She says she doesn’t know a time when the ANC deputy president took over as the president.
The ANC doesn’t have a period in its history when a deputy president automatically became the president, Nkosazana Dlamini-Zuma has said.
She was speaking during an interview with the SABC’s Dumisani Ndimande aired on SABC radio stations on Tuesday evening.
Dlamini-Zuma, who has been nominated by the ANCWL, ANCYL and MKMVA to succeed President Jacob Zuma at the ANC’s national elective conference in December, says since its formation in 1912 the ANC never had a tradition of a deputy taking over from a president.
“Even just recently Walter Sisulu was deputy president, did he become president?” she asked.
Of the past 53 leadership terms, there are only three in ANC history when the deputy president became the president.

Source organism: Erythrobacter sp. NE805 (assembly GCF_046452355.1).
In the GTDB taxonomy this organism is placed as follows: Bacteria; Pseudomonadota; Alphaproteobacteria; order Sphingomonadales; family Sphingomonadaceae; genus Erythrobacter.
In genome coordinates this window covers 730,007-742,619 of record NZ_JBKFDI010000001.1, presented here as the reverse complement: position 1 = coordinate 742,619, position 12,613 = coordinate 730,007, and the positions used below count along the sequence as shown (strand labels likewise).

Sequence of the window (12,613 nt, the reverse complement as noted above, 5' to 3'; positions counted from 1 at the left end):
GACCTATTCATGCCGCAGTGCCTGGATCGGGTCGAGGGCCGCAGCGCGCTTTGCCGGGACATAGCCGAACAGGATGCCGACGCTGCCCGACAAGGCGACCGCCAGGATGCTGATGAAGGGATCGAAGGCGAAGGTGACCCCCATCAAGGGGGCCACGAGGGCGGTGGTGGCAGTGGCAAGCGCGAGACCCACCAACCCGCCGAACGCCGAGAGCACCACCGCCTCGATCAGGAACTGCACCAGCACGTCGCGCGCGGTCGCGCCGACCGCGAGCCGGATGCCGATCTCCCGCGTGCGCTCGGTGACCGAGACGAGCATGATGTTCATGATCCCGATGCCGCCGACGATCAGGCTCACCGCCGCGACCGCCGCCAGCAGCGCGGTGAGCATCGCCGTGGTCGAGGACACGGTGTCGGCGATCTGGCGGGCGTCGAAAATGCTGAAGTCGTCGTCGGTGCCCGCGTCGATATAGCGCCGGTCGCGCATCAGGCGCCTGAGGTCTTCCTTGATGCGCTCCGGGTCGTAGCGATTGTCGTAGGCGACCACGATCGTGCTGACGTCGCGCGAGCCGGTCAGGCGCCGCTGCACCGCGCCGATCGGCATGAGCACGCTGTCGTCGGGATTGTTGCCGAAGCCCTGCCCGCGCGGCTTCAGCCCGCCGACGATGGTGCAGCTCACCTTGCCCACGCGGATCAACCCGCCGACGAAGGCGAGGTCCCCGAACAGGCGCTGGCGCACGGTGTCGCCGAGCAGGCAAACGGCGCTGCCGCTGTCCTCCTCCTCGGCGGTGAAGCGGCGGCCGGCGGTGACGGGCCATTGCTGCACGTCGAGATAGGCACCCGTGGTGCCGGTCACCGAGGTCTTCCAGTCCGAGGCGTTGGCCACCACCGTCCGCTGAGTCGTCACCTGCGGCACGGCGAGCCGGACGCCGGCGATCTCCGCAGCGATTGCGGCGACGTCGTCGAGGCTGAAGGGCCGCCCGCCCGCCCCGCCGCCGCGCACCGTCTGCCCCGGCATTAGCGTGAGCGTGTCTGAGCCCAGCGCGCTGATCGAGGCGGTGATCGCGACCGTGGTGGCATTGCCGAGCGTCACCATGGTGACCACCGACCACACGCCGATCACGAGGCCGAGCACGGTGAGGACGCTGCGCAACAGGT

Oliver Tambo, who was deputy president in the 1960s, became the acting president in 1967 when President Chief Albert Luthuli died after being struck by a train in KZN but soon Tambo took over as the president after the 1969 consultative conference in Morogoro, Tanzania.
In 1994, Thabo Mbeki was elected to deputise the late President Nelson Mandela and took over as the president in 1997 and this time deputised by Jacob Zuma who also became the president in 2007.
(edited by MLM)
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